like food and medicine to pay an energy
mates that 50 million European house-
bill.” A 2014 white paper released by the
holds now qualify.
Senate Committee on Energy and Natural
RONALD BAILEY
Due largely to Germany’s Energie-
Resources calculated that for every 10
wende—a government-mandated tran-
percent increase in home energy costs,
sition from coal and nuclear to wind
840,000 Americans would be pushed
and solar power—German residential
below the poverty line.
electricity rates have doubled since 2000.
Without the recent proliferation of
Today, households pay about 36 cents
state and federal renewable power man-
per kilowatt-hour (kWh). About 11 cents,
dates, it is likely that the price of electric-
or well over half the increase, comes
ity would have continued its decline and
from a renewable energy surcharge and
fewer American households would now be
an ecological tax. In Britain, the price of
unduly burdened by their energy bills. On
residential electricity has increased by 27
the other hand, electricity prices in Ger-
percent in just a decade. Households now
many and the U.K., which are being driven
pay nearly 22 cents per kWh, with energy
up by such mandates, show that the situa-
and climate change policies accounting
tion could definitely be worse.
for about 10 percent of that amount.
A 2017 study by Christian-Albrechts
University energy economist Dragana
Nikodinoska found that the proportion of
Science Correspondent RONALD BAILEY is
the author of The End of Doom: Environmental
Renewal in the 21st Century (St. Martin’s).
households in Germany spending more
than 10 percent of their incomes on energy
tripled from 7.5 percent in 1998 to 22 percent in 2013. The U.K. changed the way it
measures fuel poverty in 2012, but a rough
calculation suggests that the proportion
of households paying over 10 percent
rose from 6 percent in 2003 to around 20
ESCALATING ELECTRICITY PRICES are
percent in 2015. In February, the National
regressive—poorer people pay a higher
Energy Action nonprofit estimated that
proportion of their incomes heating and
the U.K. experiences 32,000 “excess
cooling their houses than do richer peo-
deaths” each winter and that 9,700 of them
ple. Low-income folks also tend to live in
are attributable to living in cold homes.
draftier dwellings and retain older, less
Meanwhile, according to the U.S.
energy-efficient appliances and climate-
Energy Information Administration (EIA),
control systems. Consequently, anything
the average real price of residential elec-
that raises the price of power will impose
tricity in the United States fell by nearly
bigger relative costs on the poor.
half, from 22 cents in 1960 to 12 cents in
As renewable energy mandates and
rising “ecological” taxes have driven up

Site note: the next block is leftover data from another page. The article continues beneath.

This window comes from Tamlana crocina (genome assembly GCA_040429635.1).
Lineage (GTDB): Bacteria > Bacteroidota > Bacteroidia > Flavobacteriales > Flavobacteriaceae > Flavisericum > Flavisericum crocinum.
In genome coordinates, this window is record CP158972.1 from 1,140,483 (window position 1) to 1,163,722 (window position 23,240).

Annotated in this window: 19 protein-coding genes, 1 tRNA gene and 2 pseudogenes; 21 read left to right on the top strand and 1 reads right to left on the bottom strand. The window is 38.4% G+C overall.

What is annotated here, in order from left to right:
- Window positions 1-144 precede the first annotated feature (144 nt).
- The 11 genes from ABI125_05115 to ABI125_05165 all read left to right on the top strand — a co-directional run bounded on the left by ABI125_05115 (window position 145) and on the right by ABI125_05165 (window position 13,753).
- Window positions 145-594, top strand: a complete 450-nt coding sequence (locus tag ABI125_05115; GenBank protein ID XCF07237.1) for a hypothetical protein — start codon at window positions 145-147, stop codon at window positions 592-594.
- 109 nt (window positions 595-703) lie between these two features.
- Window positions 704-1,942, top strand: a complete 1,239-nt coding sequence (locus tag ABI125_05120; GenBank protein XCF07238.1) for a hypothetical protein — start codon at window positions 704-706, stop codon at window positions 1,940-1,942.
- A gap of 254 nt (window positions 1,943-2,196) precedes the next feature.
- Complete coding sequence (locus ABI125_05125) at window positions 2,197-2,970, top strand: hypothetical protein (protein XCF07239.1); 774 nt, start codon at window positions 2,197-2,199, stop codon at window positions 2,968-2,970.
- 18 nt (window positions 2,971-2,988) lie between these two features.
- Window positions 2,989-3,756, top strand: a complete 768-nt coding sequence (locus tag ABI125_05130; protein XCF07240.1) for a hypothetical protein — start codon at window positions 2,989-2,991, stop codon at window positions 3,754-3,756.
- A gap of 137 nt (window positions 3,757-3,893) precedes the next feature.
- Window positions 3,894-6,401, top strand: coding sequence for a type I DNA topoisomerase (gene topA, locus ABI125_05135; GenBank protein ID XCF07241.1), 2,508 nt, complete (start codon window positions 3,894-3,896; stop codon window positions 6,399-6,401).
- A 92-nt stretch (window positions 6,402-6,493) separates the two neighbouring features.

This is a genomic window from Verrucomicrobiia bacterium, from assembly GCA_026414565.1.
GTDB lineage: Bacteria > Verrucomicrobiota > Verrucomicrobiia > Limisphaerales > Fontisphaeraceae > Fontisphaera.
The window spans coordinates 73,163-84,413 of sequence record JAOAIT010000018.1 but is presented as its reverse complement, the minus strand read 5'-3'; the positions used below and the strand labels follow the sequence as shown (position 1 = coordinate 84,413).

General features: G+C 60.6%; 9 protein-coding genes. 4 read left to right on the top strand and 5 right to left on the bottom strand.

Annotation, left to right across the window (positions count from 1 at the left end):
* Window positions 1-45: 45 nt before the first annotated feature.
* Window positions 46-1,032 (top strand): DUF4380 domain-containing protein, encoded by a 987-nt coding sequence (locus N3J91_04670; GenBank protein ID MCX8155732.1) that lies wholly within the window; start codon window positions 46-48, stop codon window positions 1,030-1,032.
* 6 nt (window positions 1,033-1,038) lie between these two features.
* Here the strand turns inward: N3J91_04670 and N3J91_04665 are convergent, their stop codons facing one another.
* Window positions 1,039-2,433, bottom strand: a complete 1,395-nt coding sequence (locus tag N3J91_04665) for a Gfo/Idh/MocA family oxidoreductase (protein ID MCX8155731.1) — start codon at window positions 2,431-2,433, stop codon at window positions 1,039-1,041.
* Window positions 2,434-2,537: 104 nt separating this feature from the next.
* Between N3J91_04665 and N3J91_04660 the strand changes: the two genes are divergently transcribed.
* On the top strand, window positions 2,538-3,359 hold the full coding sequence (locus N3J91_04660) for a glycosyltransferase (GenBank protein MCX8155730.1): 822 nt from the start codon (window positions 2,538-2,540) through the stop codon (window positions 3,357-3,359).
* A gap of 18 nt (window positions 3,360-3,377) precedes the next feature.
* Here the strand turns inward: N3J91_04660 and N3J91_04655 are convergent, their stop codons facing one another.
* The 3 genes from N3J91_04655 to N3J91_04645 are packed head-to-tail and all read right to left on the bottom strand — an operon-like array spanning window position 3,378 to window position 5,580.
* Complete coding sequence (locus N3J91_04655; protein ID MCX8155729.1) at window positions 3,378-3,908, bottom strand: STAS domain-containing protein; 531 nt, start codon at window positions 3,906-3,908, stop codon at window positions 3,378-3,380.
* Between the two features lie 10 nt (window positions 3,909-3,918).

2005. Since then, the price has stalled at
around 13 cents per kWh.
electricity prices, an increase in energy
“Despite increases in the number and
poverty has become a problem in coun-
the average size of homes plus increased
tries such as Germany and the United
use of electronics,” the EIA noted in 2012,
Kingdom. There are varying definitions
“improvements in efficiency for space
for the term, but the newly launched
heating, air conditioning, and major
European Union Energy Poverty Obser-
appliances have all led to decreased con-
vatory defines energy poverty as not
sumption per household.” As a result, net
being able to afford adequate warmth,
electric power generation has been essen-
cooling, lighting, or the energy to power
tially flat since 2005.
appliances that guarantee a decent stanAzFree/iStock
Still, the EIA’s residential energy
REASON
17
CIVIL LIBERTIES
IN THE U.S.,
THERE ARE
219,000
WOMEN BEHIND
BARS
ELIZABETH NOLAN BROWN
legislation that would ban shackling
pregnant women during labor and create
friendlier kid visitation policies for incarcerated mothers.
Lawmakers in Kentucky—which now
has the second-highest female incarceration rate in the U.S.—are also considering
reforms. In March, the state Senate passed
a bill that would both improve conditions
for pregnant inmates and seek to send
fewer women to prison in the first place,
In state prisons,
the female inmate
population grew 834
percent between 1978
and 2015, a rate more
than double that of
the male population.
by directing pregnant women with drug
problems to treatment rather than jail.
“The criminal justice system was built
for men,” said the bill’s sponsor, Republican state Sen. Julie Raque Adams, but her
bill prioritizes “the welfare of babies and
the women who are carrying them.”
More than half of all incarcerated
or ‘dual’ arrests for fighting back against
women have children. It’s past time that
domestic violence, increasing crimi-
states stopped ignoring the needs of
nalization of school-aged girls’ misbe-
this group. But there’s a dark side to the
havior—including survival efforts like
reforms as well: They’re gaining ground
running away—and the criminalization of
because female prison populations are
women who support themselves through
exploding, the result of ineffective govern-
sex work.”
ment policies, particularly when it comes
to policing drugs and sex.
Keeping nonviolent offenders locked up
Drug criminalization also played a
role, particularly in the 1990s. These